FORTUNE TELLER: Lisa Chant’s prescient column from 2001.
FORTUNE TELLER: Lisa Chant’s prescient column from 2001.

Journo’s eerily accurate predictions from 19 years ago

WE'VE long heard about the decline of the print media but few predictions have been as jaw-droppingly accurate as one former journalist's.

The announcement that News Corp would be closing the print editions of more than 100 newspapers at the end of the month, moving to a digital-only model, has led to many journalists past and present poring through their personal archives of photos and story clippings.

Perhaps the most incredible item that has been dug up is a column written by former Fraser Coast Chronicle journalist Lisa Chant in 2001 (read it in full below).

Ms Chant's column, simply titled The future …, was exactly that: an almost entirely accurate foretelling of what would transpire 19 years later - even down to the exact date.

She opens her piece by setting the scene.

"It's 6am on Monday, June 26, 2020, and a buzz from the television tells you your Fraser Coast Chronicle has arrived," she writes.

Stop right there. June 26, 2020 (it's actually a Friday, not a Monday). One of the 365 days of the year.

It's also the very same date that the final print edition of the NewsMail, and a strong of other regional dailies with rich histories, will be produced, delivered to readers the following day.

It's the very same date that I, and many of my colleagues, will work our final day at these publications.

 

THE FUTURE IS HERE: Lisa Chant’s prescient column from 2001.
THE FUTURE IS HERE: Lisa Chant’s prescient column from 2001.

Now, she didn't get the device quite right, but nonetheless what Ms Chant predicted is nothing short of spooky.

"Welcome to the newspaper of the future," she continues.

In her column, the day's top story is the sighting of a Fraser Island dingo, thought to be extinct - thankfully something that did not come true.

Other things in the column have.

" … a growing 'green' focus has rendered paper a luxury."

Well, it's not quite a luxury, but there is a worldwide trend towards using less paper.

"As you click through the pages, graphics provide all sorts of value-added information to flesh out the stories."

Yes, they do. We employ a variety of value-adding components to complement our online stories.

Interactive maps, photo galleries, timelines, polls, links to related content, videos, embedded social media posts and other features regularly feature in our digital coverage, offering a more fulsome experience for readers.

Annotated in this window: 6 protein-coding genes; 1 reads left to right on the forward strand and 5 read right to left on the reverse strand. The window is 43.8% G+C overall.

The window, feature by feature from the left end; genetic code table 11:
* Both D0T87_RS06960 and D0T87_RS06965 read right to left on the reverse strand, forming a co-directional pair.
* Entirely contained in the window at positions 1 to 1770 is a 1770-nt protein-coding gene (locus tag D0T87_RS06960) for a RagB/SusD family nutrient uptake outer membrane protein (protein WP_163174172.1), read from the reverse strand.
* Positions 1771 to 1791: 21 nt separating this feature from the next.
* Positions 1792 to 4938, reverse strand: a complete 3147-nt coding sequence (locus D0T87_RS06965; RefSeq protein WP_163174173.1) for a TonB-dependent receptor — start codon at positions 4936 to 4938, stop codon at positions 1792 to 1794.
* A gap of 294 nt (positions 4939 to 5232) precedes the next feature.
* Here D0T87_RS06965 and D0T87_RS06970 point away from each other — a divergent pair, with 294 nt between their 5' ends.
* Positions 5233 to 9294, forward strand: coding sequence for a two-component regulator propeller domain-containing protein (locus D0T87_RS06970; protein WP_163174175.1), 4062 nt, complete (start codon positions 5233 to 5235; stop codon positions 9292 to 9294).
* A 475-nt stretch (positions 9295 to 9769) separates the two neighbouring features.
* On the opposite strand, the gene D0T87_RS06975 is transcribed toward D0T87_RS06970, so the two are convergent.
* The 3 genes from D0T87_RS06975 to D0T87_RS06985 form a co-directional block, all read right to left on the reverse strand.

"Instead of an office-based editorial team, everything will be done on a mobile basis."

Another accurate prediction, with reporters now able to cover court in real-time, stream live content from events, file stories and edited videos from smartphones and deploying drones to capture images previously out of reach.

"Subs, meanwhile, won't ever have to get out of their pyjamas."

Sub-editing, like the print media itself, has long been in decline but, again, they have been known to log in from home in their PJs. And a few probably will continue to, until June 26 anyway.

 

The future …

By Lisa Chant

IT'S 6am on Monday, June 26, 2020, and a buzz from the television tells you your Fraser Coast Chronicle has arrived.

You click the on switch, flip to Channel 16 and there in all its glory is the front page story - extinct dingo spotted on Fraser Island.

Fascinated by the tale of the wild dog, thought to have been permanently culled in 2001, you read through the page as the Chronicle jingle News you can use plays repeatedly.

Welcome to the newspaper of the future.

As we move through the early days of the second millennium, the process of gathering and delivering the news is already undergoing massive changes.

Take, for example, the internet, which allows people to read about an earthquake in China minutes after it happens, rather than waiting for the paper the next day.

For regional dailies like the Chronicle, this new competition ups the stakes in providing news that is fresh and relevant enough for residents to spend $1.

It also means making use of the new cutting-edge technology to avoid getting left behind.

Travelling again to 200, we find the Chronicle is no longer a printed tabloid, as a growing "green" focus has rendered paper a luxury.

Instead it is delivered via the TV, through which you log on, authorise a $1 debit from your credit card or key in your home subscriber password.

As you click through the pages, graphics provide all sorts of value-added information to flesh out the stories.

On Page 1, for example, pop-ups detail everything from Fraser Island's timeline of settlement to its history of dingo attacks on people.

An added feature is access to a paid archive, through which you can retrieve related stories from previous decades, even centuries.

But who's providing the news in this cyber-focused time?

In the newsroom of the future, things will run very differently to today.

Instead of an office-based editorial team, everything will be done on a mobile basis.

Reporters and photographers will work from their cards, using mobile phones to keep in contact with the chief-of-staff and laptop computers to do everything from filing stories to scanning photographic negatives.

Subs, meanwhile, won't ever have to get out of their pyjamas - they can log on to the APN network from home to receive their editing assignments.

In short, newspapers face a remarkable transformation in the next 20 years.

Technology will continue to redefine the way we collect and present news from a local, state, national and international perspective and our greatest challenge is to keep up with the times.

By 3020, who knows, perhaps the paper will be sent telepathically.



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